The pharmaceutical company that came under fire for ratcheting up the price of a medication by more than 5,000 percent is bringing on some Washington firepower.
Turing Pharmaceuticals hired lobbyists at Buchanan Ingersoll & Rooney to work on “strategy development and implementation of the company’s federal government relations initiatives,” disclosure forms say.
The documents are dated Sept. 29, roughly a week after the company’s CEO set off a firestorm of criticism for raising the cost on a drug used to treat a deadly parasitic infection from $13.50 per pill to $750 per pill.
Turing Pharmaceuticals has “come under questioning for its price raising and there are requests for information from the Congress, so the firm feels it would be proper and a good idea to have very experienced and wise counsel and Buchanan [Ingersoll & Rooney] is both,” Alan Ripp, a spokesman for the company, told The Hill. “It's a start-up company, so the help is very welcome.”
Martin Shkreli — the company’s 32-year-old chief executive and a former hedge fund manager — defended the move for two days, but the company ultimately backed down on Sept. 22.
"There were mistakes made with respect to helping people understand why we took this action,” Shkreli told NBC News. “I think that it makes sense to lower the price in response to the anger that was felt by people.”
It’s unclear what the new price of the medication will be.
In August Turing bought Daraprim, the 62-year-old drug that's used to treat toxoplasmosis, and jacked up the price shortly thereafter. The infection is life threatening to those with weakened immune systems, including pregnant women, certain cancer patients or patients with AIDS.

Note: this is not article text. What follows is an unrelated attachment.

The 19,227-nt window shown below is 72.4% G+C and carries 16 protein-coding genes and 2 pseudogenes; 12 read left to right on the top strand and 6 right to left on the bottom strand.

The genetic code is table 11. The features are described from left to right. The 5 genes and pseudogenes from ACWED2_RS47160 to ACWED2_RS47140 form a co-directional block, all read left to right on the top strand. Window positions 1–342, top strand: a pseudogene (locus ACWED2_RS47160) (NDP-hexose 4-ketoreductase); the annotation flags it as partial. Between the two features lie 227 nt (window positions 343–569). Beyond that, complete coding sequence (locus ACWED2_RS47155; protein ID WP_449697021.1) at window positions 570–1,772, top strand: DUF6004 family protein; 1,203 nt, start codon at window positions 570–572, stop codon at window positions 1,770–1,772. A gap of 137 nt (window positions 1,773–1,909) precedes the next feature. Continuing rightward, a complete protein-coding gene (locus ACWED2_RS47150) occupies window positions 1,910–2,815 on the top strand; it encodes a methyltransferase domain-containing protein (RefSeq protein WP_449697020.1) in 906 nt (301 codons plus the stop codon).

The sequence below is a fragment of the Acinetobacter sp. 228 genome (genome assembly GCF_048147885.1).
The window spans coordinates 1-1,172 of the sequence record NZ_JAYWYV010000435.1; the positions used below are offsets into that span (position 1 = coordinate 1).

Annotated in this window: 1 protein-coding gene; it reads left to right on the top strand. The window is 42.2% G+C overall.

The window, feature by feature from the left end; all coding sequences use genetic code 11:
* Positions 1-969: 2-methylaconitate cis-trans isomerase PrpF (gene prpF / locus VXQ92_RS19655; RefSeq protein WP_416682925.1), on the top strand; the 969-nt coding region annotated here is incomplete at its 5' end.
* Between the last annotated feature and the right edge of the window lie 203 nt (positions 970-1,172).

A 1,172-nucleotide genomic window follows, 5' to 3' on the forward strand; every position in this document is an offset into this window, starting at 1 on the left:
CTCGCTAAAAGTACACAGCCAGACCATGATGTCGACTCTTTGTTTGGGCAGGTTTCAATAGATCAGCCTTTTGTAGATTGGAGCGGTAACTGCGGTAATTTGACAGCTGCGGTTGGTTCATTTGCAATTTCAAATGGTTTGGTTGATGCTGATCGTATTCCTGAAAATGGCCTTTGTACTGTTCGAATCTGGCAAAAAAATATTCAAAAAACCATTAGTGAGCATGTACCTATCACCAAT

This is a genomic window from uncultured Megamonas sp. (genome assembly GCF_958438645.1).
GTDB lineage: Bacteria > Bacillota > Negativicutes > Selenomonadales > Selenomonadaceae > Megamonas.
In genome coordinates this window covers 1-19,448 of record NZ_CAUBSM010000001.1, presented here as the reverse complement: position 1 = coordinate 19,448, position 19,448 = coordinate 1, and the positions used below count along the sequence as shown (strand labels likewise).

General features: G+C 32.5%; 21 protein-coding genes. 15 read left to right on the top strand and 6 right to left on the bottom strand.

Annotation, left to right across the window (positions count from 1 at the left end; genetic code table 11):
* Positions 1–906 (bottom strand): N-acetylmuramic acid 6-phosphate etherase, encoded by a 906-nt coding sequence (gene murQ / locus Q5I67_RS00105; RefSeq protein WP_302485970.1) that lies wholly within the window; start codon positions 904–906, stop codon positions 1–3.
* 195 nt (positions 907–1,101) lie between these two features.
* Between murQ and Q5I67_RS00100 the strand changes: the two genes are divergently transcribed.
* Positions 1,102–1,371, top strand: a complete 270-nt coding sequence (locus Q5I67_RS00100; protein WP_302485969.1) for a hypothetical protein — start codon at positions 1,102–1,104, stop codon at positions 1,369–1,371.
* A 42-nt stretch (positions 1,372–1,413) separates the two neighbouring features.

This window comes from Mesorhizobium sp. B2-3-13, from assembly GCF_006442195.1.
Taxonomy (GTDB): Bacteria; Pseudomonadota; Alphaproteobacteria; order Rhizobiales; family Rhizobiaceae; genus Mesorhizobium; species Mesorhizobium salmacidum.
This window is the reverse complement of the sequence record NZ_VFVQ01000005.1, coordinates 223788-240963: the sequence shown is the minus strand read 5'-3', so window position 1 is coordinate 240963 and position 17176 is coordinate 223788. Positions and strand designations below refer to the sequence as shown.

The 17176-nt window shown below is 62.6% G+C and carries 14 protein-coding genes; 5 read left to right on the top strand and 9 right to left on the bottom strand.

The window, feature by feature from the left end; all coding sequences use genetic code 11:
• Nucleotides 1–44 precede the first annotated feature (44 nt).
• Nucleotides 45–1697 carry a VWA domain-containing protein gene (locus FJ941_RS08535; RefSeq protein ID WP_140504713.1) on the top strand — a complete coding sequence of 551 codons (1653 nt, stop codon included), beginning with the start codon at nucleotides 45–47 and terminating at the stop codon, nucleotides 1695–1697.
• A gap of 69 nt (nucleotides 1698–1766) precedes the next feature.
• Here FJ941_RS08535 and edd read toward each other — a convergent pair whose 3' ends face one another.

Shkreli, who purchased Daraprim for $55 million, said the cost of the drug was needed in order to gain a profit. According to Fortune magazine, he has also said the boost was needed to fund research and development on newer medications.
But the move sparked a national debate over pharmaceutical costs, and the firm was widely criticized.
Shkreli found himself the subject of harsh mockery on social media, while lawmakers and even presidential candidate Hillary ClintonHillary Diane Rodham ClintonRepublican Ohio Senate candidate slams JD Vance over previous Trump comments Budowsky: Why GOP donors flock to Manchin and Sinema Countering the ongoing Republican delusion MORE also lambasted him for the cost increase.
There may also be a congressional investigation underway, per Rep. Elijah Cummings (Md.), the top Democrat of the House Oversight and Government Reform Committee, and Sen. Bernie SandersBernie SandersStudy: Test detects signs of dementia at least six months earlier than standard method The Hill's Morning Report - Presented by Uber - Omicron tests vaccines; Bob Dole dies at 98 Democrats see Christmas goal slipping away MORE (I-Vt.), a Democratic presidential candidate and the ranking member of the Senate Subcommittee on Primary Health and Aging.
The two wrote a letter to Shkreli asking for information about the drug’s pricing and distribution, saying that the increase “will have a direct impact on patients’ ability to purchase their needed medications.”
This is not the first instance of outrage over a spike in the cost of an individual drug — Congress last year focused its attention on a newer treatment for Hepatitis C that cost upward of $1,000 per pill.
And while prices for established medications can rise because of a shortage in supply, there have been some cases in which companies buy older drugs and market them with a much larger price tag.
In August, Sanders and Cummings set their sights on Valeant Pharmaceuticals, which purchased a pair of heart medications from another company called Marathon Pharmaceuticals and promptly raised prices on the drugs by 525 percent and 212 percent. Marathon Pharmaceuticals had itself bought the drugs in 2013 and quickly quintupled their prices.